Carmen, Saunders Hall, AL 2015 by Andrew Moore

At Bryce Wolkowitz Gallery is Oliver Jeffers’ charming painting exhibition For All We Know. If his work looks familiar it may be because Jeffers is also the author of several critically acclaimed picture books.

From the press release

This series of paintings illuminate a dream-like nocturnal world populated by astronauts, deep-sea divers, sinking ships, floating pianos, and burning matches. Omnipresent throughout are the night sky and the ocean – the two great and unknown frontiers – glittered with the imaginary lines that create constellations, serving in this case as a mysterious key to unlock our world.

Expanding on years of observation, from the history of his upbringing in Belfast, to contemporary New York City, Jeffers’ evokes the precarious state of our home and its inhabitants. Inspired by Buckminster Fuller’s seminal book Operating Manual for Spaceship Earth, he presents pianos as dubious flotation devices and our planet presented as a cumbersome motor vehicle, overheating as we argue over what to play on the radio. From researching astronaut’s descriptions of looking at Earth from the distance of the Moon, Jeffers noticed certain recognizable patterns to the way in which he discussed the politics of his hometown from a vantage point of across the Atlantic Ocean. In finding that few people outside of Northern Ireland knew or cared of the intricate conflict there, a great waste of time was revealed: a divided population identical to each other in every way save for the flags they flew and the stories they told. Tragically, each side’s identity are still firmly rooted to the existence of the other, and therefore locked into a spiral of repeated patterns.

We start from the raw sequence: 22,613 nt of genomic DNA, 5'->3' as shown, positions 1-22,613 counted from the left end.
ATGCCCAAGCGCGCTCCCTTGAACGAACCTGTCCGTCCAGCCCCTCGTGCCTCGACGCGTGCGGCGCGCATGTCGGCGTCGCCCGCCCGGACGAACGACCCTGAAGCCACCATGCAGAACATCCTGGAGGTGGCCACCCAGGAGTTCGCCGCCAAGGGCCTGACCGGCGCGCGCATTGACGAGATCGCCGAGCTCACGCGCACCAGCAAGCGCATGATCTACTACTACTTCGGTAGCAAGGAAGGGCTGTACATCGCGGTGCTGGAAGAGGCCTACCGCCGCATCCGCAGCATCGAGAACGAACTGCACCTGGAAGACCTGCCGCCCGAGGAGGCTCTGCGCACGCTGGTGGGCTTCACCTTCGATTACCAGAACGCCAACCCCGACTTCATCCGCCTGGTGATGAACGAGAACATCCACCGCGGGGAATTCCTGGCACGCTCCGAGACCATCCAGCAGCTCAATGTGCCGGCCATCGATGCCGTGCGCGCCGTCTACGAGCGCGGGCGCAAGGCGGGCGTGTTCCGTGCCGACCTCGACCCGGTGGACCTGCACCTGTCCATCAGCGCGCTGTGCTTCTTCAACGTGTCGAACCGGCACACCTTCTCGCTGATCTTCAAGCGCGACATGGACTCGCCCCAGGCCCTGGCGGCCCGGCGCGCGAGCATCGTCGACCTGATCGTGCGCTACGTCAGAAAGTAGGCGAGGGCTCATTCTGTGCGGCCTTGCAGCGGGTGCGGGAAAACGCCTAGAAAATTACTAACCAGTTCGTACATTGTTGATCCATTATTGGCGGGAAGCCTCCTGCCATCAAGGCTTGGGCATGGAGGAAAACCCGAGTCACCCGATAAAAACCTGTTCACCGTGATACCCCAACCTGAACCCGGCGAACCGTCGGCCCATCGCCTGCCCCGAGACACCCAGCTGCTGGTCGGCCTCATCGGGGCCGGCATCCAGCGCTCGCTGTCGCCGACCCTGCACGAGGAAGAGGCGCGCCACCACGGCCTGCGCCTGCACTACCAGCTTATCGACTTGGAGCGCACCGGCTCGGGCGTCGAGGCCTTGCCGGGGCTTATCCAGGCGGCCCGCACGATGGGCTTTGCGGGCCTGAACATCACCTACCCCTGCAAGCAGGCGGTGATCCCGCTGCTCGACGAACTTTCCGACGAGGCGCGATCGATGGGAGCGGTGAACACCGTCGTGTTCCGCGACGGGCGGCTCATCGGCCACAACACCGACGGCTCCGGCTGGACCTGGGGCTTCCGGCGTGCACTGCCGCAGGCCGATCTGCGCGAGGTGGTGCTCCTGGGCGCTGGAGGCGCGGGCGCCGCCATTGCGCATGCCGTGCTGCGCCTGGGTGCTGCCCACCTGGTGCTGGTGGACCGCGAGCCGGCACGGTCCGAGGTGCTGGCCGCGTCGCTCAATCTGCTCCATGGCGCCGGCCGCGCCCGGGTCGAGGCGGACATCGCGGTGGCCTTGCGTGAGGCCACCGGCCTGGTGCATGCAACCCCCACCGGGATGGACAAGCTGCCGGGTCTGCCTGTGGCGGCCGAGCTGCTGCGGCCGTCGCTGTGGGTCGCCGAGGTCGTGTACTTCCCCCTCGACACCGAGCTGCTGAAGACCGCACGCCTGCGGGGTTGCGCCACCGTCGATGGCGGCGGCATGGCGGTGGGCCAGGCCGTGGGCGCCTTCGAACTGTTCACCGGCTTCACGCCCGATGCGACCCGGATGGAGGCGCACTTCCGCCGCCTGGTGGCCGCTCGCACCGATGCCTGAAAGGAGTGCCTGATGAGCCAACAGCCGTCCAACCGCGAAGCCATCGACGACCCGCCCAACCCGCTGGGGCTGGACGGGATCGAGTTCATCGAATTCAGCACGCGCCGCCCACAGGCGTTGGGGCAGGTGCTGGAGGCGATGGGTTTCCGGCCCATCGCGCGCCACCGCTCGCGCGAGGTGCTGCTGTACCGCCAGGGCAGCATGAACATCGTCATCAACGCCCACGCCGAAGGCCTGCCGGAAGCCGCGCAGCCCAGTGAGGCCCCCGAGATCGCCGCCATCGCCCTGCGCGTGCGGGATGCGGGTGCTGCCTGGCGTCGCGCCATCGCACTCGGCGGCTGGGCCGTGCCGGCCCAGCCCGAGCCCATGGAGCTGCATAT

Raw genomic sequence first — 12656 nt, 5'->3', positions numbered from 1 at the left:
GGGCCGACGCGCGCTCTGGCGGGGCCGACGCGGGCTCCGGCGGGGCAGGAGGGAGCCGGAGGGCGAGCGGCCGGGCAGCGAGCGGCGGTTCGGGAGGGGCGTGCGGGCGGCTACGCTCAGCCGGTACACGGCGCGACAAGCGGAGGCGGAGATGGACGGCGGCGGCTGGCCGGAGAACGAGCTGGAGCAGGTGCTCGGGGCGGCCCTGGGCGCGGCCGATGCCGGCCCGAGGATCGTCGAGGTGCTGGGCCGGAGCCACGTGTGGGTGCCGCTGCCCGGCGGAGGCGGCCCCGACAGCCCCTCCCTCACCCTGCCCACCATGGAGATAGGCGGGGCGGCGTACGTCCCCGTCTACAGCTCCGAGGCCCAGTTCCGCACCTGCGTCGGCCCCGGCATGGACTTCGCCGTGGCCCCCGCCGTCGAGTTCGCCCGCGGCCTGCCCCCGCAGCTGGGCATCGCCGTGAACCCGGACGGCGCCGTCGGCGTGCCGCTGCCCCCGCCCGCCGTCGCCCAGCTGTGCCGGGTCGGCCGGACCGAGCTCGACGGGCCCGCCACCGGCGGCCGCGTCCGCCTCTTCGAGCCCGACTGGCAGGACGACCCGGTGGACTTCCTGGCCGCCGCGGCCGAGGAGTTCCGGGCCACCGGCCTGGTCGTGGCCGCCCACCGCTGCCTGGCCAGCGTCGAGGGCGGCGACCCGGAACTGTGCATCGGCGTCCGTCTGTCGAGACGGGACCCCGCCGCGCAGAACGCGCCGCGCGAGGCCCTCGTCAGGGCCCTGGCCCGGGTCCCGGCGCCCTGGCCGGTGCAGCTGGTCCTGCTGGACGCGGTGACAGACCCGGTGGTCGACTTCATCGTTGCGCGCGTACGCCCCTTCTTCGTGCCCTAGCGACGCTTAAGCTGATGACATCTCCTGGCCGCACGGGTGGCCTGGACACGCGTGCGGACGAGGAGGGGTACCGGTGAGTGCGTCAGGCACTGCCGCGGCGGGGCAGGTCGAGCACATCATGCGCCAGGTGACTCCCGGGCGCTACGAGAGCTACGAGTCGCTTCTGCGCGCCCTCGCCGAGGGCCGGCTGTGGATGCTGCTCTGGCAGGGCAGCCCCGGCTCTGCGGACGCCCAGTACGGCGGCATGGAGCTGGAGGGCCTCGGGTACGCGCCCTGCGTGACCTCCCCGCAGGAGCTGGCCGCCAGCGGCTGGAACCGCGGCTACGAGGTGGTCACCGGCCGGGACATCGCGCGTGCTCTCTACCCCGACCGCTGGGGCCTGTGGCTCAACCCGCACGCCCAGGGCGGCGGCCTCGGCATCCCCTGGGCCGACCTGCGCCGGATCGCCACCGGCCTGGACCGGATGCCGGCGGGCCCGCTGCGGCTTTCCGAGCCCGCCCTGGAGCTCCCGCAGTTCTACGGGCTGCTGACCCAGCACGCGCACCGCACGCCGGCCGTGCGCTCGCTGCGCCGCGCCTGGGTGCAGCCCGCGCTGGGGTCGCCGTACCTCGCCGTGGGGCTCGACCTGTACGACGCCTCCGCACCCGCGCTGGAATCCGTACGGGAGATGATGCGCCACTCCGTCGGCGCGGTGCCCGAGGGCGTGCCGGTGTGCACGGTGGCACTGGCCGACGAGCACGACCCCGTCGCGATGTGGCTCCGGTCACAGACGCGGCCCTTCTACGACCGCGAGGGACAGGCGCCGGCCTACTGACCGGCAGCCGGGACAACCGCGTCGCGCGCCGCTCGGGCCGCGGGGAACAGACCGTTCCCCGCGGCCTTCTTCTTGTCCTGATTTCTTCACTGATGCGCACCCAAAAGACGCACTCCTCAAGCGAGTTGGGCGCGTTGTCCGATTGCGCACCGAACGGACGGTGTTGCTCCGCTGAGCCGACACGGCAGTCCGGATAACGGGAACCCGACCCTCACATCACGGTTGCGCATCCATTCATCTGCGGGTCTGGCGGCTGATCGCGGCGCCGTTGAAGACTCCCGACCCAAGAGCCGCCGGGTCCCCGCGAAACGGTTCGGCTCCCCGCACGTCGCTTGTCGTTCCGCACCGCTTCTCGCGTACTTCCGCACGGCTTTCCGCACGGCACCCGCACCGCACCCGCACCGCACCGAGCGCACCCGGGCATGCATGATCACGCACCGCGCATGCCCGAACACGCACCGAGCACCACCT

At both of Jack Shainman’s locations are a series of impressive paintings by Lynette Yiadom-Boakye.

Black Allegiance to the Cunning, 2018 by Lynette Yiadom-Boakye

 

For a new kind of exhibition experience, Asad Raza has organized the group show Life to Come, at Metro Pictures which “brings together works that meditate on the creation of new worlds and new models for living.” There are no labels or listings for the works included in the show. Instead there is a guided tour by hosts who take you around the various works to help you draw connections between the objects. Adding to the uniqueness of the experience, at one point the host pauses while talking and partially in motion, recreating a work by artist Tino Sehgal, and at another they show you that they have changed their eye color, a work by Rirkrit Tiravanija.

From the press release

Experiencing these works together incites intellectual, physical, and spiritual understandings of what it means to make an entirely new world, one in which reality is made from fiction. Raza asserts that “by re-immersing ourselves in the strangeness and fecundity of attempts to create worlds that have gone before, our imagination of a world beyond the present may be renewed.” The uncertainty about what new paradigm awaits us is unsettling in the wake of the modernist 20th century, but it links us to previous generations who experienced radical reinventions of biological and social life.